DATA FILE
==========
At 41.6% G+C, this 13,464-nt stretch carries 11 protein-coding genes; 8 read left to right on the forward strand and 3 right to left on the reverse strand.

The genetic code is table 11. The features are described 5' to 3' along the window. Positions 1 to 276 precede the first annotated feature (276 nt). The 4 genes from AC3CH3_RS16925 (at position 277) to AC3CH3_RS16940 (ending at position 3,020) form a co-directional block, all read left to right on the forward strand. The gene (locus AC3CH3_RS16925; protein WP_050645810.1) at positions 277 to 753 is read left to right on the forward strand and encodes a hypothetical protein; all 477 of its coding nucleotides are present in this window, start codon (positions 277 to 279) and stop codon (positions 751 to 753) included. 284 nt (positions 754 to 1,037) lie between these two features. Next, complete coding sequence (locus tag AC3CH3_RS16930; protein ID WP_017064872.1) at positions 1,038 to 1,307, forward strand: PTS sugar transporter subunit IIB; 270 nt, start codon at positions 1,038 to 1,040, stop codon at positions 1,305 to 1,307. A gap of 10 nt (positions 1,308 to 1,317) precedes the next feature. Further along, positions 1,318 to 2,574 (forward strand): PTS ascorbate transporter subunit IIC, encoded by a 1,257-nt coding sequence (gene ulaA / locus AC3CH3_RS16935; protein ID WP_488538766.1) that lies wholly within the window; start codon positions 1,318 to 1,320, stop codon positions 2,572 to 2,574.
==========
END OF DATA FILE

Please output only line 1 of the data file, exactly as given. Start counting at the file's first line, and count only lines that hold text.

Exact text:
At 41.6% G+C, this 13,464-nt stretch carries 11 protein-coding genes; 8 read left to right on the forward strand and 3 right to left on the reverse strand.